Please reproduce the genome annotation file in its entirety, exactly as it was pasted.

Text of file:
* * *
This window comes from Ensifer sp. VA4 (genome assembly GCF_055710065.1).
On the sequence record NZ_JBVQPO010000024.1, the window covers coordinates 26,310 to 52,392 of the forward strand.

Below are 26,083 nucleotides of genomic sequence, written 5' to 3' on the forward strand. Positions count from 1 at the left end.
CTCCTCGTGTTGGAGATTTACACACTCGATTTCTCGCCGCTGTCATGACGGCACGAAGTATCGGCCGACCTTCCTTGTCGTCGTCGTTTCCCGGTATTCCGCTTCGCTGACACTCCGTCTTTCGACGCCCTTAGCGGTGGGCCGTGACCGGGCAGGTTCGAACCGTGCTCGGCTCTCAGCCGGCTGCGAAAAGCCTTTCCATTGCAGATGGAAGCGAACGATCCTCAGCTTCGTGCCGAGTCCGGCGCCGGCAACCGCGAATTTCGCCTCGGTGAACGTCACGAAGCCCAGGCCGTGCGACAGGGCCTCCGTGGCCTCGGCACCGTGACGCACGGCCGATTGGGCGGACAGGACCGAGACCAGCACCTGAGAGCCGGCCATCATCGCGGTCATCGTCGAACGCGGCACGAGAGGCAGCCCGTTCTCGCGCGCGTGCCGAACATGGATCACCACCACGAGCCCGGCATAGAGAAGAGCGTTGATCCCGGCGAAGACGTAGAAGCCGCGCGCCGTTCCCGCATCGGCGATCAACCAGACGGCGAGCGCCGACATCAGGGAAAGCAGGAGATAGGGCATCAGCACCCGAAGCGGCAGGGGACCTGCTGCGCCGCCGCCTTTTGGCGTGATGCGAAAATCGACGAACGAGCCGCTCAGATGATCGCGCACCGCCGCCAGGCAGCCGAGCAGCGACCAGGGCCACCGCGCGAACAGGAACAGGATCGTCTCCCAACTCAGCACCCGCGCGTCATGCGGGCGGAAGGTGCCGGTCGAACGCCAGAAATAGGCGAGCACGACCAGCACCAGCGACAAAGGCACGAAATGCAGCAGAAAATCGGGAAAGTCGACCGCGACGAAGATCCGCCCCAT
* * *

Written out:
This window comes from Ensifer sp. VA4 (genome assembly GCF_055710065.1).
On the sequence record NZ_JBVQPO010000024.1, the window covers coordinates 26,310 to 52,392 of the forward strand.

Below are 26,083 nucleotides of genomic sequence, written 5' to 3' on the forward strand. Positions count from 1 at the left end.
CTCCTCGTGTTGGAGATTTACACACTCGATTTCTCGCCGCTGTCATGACGGCACGAAGTATCGGCCGACCTTCCTTGTCGTCGTCGTTTCCCGGTATTCCGCTTCGCTGACACTCCGTCTTTCGACGCCCTTAGCGGTGGGCCGTGACCGGGCAGGTTCGAACCGTGCTCGGCTCTCAGCCGGCTGCGAAAAGCCTTTCCATTGCAGATGGAAGCGAACGATCCTCAGCTTCGTGCCGAGTCCGGCGCCGGCAACCGCGAATTTCGCCTCGGTGAACGTCACGAAGCCCAGGCCGTGCGACAGGGCCTCCGTGGCCTCGGCACCGTGACGCACGGCCGATTGGGCGGACAGGACCGAGACCAGCACCTGAGAGCCGGCCATCATCGCGGTCATCGTCGAACGCGGCACGAGAGGCAGCCCGTTCTCGCGCGCGTGCCGAACATGGATCACCACCACGAGCCCGGCATAGAGAAGAGCGTTGATCCCGGCGAAGACGTAGAAGCCGCGCGCCGTTCCCGCATCGGCGATCAACCAGACGGCGAGCGCCGACATCAGGGAAAGCAGGAGATAGGGCATCAGCACCCGAAGCGGCAGGGGACCTGCTGCGCCGCCGCCTTTTGGCGTGATGCGAAAATCGACGAACGAGCCGCTCAGATGATCGCGCACCGCCGCCAGGCAGCCGAGCAGCGACCAGGGCCACCGCGCGAACAGGAACAGGATCGTCTCCCAACTCAGCACCCGCGCGTCATGCGGGCGGAAGGTGCCGGTCGAACGCCAGAAATAGGCGAGCACGACCAGCACCAGCGACAAAGGCACGAAATGCAGCAGAAAATCGGGAAAGTCGACCGCGACGAAGATCCGCCCCAT